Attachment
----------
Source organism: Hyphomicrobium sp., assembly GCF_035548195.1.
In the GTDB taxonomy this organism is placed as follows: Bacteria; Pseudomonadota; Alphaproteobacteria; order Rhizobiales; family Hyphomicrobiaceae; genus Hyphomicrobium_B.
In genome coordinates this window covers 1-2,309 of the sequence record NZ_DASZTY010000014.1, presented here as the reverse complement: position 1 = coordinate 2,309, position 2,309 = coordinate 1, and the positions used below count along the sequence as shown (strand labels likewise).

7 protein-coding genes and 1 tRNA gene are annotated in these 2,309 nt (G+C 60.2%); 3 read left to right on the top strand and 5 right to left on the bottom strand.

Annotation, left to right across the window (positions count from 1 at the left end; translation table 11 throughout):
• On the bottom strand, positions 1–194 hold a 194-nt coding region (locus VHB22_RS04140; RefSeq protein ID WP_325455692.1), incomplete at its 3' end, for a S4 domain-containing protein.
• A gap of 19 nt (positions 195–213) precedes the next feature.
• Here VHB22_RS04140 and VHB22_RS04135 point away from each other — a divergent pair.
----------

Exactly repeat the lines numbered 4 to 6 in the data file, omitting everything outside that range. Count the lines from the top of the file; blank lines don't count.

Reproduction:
7 protein-coding genes and 1 tRNA gene are annotated in these 2,309 nt (G+C 60.2%); 3 read left to right on the top strand and 5 right to left on the bottom strand.

Annotation, left to right across the window (positions count from 1 at the left end; translation table 11 throughout):
• On the bottom strand, positions 1–194 hold a 194-nt coding region (locus VHB22_RS04140; RefSeq protein ID WP_325455692.1), incomplete at its 3' end, for a S4 domain-containing protein.